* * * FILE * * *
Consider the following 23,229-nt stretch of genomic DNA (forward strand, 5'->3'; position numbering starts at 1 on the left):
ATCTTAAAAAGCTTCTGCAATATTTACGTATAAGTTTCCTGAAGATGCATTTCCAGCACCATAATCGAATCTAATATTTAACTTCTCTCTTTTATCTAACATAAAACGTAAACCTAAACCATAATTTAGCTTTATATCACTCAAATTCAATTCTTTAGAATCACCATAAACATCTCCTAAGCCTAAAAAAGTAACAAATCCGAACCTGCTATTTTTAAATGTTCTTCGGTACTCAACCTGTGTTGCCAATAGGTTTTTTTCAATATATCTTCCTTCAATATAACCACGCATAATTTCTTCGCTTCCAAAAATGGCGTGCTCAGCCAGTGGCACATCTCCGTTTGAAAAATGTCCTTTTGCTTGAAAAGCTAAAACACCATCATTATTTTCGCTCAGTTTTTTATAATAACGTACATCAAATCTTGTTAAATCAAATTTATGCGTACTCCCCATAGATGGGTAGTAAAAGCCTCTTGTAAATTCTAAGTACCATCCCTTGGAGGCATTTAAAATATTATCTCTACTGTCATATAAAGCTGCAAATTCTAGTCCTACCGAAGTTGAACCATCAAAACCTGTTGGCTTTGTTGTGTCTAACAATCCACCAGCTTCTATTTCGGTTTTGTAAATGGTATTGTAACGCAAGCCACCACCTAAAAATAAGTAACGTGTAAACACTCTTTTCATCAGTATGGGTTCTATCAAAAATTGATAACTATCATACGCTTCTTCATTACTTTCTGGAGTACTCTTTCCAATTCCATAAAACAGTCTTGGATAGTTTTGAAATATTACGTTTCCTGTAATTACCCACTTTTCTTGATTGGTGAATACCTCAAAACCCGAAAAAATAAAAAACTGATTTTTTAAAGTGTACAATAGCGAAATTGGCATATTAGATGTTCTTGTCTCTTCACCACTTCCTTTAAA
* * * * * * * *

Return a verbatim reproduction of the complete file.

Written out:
Consider the following 23,229-nt stretch of genomic DNA (forward strand, 5'->3'; position numbering starts at 1 on the left):
ATCTTAAAAAGCTTCTGCAATATTTACGTATAAGTTTCCTGAAGATGCATTTCCAGCACCATAATCGAATCTAATATTTAACTTCTCTCTTTTATCTAACATAAAACGTAAACCTAAACCATAATTTAGCTTTATATCACTCAAATTCAATTCTTTAGAATCACCATAAACATCTCCTAAGCCTAAAAAAGTAACAAATCCGAACCTGCTATTTTTAAATGTTCTTCGGTACTCAACCTGTGTTGCCAATAGGTTTTTTTCAATATATCTTCCTTCAATATAACCACGCATAATTTCTTCGCTTCCAAAAATGGCGTGCTCAGCCAGTGGCACATCTCCGTTTGAAAAATGTCCTTTTGCTTGAAAAGCTAAAACACCATCATTATTTTCGCTCAGTTTTTTATAATAACGTACATCAAATCTTGTTAAATCAAATTTATGCGTACTCCCCATAGATGGGTAGTAAAAGCCTCTTGTAAATTCTAAGTACCATCCCTTGGAGGCATTTAAAATATTATCTCTACTGTCATATAAAGCTGCAAATTCTAGTCCTACCGAAGTTGAACCATCAAAACCTGTTGGCTTTGTTGTGTCTAACAATCCACCAGCTTCTATTTCGGTTTTGTAAATGGTATTGTAACGCAAGCCACCACCTAAAAATAAGTAACGTGTAAACACTCTTTTCATCAGTATGGGTTCTATCAAAAATTGATAACTATCATACGCTTCTTCATTACTTTCTGGAGTACTCTTTCCAATTCCATAAAACAGTCTTGGATAGTTTTGAAATATTACGTTTCCTGTAATTACCCACTTTTCTTGATTGGTGAATACCTCAAAACCCGAAAAAATAAAAAACTGATTTTTTAAAGTGTACAATAGCGAAATTGGCATATTAGATGTTCTTGTCTCTTCACCACTTCCTTTAAA